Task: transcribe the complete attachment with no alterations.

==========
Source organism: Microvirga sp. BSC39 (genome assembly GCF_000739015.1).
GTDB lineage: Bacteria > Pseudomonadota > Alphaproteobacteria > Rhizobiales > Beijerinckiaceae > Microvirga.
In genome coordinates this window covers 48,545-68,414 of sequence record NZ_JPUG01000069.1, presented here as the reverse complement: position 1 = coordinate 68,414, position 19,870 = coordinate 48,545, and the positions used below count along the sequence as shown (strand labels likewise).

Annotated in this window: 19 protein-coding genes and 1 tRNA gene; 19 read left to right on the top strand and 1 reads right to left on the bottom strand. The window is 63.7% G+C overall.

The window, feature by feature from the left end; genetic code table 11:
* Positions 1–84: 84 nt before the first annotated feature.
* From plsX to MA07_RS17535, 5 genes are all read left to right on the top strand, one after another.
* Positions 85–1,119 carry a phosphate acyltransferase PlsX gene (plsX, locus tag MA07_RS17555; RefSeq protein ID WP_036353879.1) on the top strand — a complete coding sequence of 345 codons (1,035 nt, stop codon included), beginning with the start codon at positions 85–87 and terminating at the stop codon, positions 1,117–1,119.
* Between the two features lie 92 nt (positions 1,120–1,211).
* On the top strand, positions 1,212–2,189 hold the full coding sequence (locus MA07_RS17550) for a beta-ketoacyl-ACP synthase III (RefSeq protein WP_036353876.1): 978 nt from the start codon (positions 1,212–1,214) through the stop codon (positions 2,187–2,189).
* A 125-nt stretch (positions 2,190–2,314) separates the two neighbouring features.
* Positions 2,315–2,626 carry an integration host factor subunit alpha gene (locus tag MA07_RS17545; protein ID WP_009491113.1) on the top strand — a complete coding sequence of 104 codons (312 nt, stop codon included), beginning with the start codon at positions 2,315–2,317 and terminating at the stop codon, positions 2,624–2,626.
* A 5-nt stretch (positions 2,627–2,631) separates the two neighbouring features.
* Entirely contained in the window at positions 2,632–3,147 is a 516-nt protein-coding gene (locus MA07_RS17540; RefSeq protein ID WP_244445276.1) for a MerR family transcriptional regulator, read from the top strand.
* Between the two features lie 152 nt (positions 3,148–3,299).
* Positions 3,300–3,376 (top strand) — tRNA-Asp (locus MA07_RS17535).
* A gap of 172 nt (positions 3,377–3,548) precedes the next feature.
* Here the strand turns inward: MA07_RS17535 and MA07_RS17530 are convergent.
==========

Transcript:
Source organism: Microvirga sp. BSC39 (genome assembly GCF_000739015.1).
GTDB lineage: Bacteria > Pseudomonadota > Alphaproteobacteria > Rhizobiales > Beijerinckiaceae > Microvirga.
In genome coordinates this window covers 48,545-68,414 of sequence record NZ_JPUG01000069.1, presented here as the reverse complement: position 1 = coordinate 68,414, position 19,870 = coordinate 48,545, and the positions used below count along the sequence as shown (strand labels likewise).

Annotated in this window: 19 protein-coding genes and 1 tRNA gene; 19 read left to right on the top strand and 1 reads right to left on the bottom strand. The window is 63.7% G+C overall.

The window, feature by feature from the left end; genetic code table 11:
* Positions 1–84: 84 nt before the first annotated feature.
* From plsX to MA07_RS17535, 5 genes are all read left to right on the top strand, one after another.
* Positions 85–1,119 carry a phosphate acyltransferase PlsX gene (plsX, locus tag MA07_RS17555; RefSeq protein ID WP_036353879.1) on the top strand — a complete coding sequence of 345 codons (1,035 nt, stop codon included), beginning with the start codon at positions 85–87 and terminating at the stop codon, positions 1,117–1,119.
* Between the two features lie 92 nt (positions 1,120–1,211).
* On the top strand, positions 1,212–2,189 hold the full coding sequence (locus MA07_RS17550) for a beta-ketoacyl-ACP synthase III (RefSeq protein WP_036353876.1): 978 nt from the start codon (positions 1,212–1,214) through the stop codon (positions 2,187–2,189).
* A 125-nt stretch (positions 2,190–2,314) separates the two neighbouring features.
* Positions 2,315–2,626 carry an integration host factor subunit alpha gene (locus tag MA07_RS17545; protein ID WP_009491113.1) on the top strand — a complete coding sequence of 104 codons (312 nt, stop codon included), beginning with the start codon at positions 2,315–2,317 and terminating at the stop codon, positions 2,624–2,626.
* A 5-nt stretch (positions 2,627–2,631) separates the two neighbouring features.
* Entirely contained in the window at positions 2,632–3,147 is a 516-nt protein-coding gene (locus MA07_RS17540; RefSeq protein ID WP_244445276.1) for a MerR family transcriptional regulator, read from the top strand.
* Between the two features lie 152 nt (positions 3,148–3,299).
* Positions 3,300–3,376 (top strand) — tRNA-Asp (locus MA07_RS17535).
* A gap of 172 nt (positions 3,377–3,548) precedes the next feature.
* Here the strand turns inward: MA07_RS17535 and MA07_RS17530 are convergent.